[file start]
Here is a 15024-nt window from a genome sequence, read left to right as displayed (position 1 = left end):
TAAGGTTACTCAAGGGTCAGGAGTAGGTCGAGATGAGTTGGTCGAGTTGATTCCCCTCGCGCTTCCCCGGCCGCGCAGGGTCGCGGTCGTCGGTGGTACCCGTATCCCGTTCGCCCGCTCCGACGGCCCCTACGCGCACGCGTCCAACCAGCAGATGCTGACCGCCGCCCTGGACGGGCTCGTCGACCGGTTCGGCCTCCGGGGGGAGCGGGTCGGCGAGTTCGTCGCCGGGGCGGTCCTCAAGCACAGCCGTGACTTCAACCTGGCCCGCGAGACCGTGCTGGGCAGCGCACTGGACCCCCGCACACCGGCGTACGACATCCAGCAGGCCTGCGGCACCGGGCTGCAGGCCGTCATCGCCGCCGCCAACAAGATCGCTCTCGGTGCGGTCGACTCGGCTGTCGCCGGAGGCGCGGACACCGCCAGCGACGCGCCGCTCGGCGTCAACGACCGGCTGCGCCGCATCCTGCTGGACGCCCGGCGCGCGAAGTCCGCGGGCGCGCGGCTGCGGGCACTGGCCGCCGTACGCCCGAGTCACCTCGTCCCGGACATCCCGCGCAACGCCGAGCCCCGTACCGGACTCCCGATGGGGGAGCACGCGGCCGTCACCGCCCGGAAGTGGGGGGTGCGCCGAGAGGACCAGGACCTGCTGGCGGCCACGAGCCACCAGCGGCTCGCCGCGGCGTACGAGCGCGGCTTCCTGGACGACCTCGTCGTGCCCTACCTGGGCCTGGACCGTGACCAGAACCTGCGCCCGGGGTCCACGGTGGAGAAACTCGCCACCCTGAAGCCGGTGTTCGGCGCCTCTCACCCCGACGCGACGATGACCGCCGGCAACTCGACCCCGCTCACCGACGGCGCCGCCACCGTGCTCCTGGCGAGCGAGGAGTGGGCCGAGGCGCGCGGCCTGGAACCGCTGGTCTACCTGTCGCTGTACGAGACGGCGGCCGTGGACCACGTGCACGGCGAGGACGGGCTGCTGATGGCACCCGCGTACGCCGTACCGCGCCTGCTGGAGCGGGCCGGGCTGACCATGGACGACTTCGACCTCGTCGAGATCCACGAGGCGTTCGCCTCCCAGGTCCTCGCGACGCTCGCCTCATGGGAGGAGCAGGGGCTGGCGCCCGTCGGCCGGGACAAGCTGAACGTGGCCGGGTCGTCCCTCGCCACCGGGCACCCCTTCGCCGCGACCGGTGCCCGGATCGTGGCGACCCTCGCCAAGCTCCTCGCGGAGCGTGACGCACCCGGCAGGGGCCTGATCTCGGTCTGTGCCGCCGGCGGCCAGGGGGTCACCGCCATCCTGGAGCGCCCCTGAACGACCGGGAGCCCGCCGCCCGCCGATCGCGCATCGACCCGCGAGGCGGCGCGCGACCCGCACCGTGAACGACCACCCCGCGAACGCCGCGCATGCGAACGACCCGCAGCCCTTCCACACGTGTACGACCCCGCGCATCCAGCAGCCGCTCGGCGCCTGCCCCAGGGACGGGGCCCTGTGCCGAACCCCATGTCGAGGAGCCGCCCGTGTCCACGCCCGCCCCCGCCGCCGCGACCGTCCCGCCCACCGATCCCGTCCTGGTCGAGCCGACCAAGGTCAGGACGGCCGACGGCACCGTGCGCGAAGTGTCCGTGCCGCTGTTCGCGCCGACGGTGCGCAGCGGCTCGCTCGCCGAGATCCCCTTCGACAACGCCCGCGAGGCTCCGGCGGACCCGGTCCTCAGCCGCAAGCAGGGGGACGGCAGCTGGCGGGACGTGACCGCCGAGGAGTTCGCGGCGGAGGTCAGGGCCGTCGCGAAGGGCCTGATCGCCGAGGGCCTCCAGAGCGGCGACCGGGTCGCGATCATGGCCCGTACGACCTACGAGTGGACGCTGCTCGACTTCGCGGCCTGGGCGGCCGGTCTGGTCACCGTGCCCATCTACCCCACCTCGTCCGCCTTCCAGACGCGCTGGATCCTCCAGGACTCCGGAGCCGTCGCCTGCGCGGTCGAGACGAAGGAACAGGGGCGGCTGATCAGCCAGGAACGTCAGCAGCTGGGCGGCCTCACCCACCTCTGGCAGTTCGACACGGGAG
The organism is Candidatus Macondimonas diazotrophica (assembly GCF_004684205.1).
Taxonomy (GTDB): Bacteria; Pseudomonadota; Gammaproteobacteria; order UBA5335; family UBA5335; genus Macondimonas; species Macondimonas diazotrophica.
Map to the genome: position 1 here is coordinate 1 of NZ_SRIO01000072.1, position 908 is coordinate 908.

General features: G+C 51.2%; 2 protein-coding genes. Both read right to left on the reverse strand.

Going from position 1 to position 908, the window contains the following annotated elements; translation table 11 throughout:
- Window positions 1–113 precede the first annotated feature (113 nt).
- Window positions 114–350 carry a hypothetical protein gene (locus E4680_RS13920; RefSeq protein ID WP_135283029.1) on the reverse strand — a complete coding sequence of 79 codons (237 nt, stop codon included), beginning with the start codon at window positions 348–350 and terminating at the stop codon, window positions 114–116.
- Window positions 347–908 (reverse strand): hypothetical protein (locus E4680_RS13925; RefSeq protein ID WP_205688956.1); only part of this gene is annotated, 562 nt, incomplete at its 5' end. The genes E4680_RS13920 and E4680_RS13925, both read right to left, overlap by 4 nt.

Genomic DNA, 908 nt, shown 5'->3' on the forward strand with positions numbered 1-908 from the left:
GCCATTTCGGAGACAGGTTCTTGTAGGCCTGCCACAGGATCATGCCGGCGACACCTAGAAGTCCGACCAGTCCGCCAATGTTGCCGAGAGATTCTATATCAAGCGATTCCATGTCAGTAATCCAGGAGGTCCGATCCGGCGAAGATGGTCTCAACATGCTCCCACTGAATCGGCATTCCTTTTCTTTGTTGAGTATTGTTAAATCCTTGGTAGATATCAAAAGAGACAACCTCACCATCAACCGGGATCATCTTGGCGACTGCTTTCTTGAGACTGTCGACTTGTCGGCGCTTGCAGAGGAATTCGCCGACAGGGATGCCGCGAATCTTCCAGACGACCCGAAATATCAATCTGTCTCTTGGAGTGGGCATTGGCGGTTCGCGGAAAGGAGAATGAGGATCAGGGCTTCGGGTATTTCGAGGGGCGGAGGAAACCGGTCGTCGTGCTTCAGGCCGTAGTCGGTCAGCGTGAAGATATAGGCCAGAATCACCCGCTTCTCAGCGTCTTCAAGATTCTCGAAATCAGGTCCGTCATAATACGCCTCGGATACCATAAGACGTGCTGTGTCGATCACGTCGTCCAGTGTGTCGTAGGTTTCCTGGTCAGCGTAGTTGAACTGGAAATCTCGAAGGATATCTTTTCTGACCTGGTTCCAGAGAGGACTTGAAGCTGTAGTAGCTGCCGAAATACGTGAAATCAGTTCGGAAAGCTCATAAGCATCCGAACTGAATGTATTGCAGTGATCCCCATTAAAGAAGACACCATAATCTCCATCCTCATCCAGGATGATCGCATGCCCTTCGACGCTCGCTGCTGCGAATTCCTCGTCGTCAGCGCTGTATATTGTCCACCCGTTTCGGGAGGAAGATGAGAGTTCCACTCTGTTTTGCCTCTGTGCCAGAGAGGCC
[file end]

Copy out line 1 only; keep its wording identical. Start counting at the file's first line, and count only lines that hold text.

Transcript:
Here is a 15024-nt window from a genome sequence, read left to right as displayed (position 1 = left end):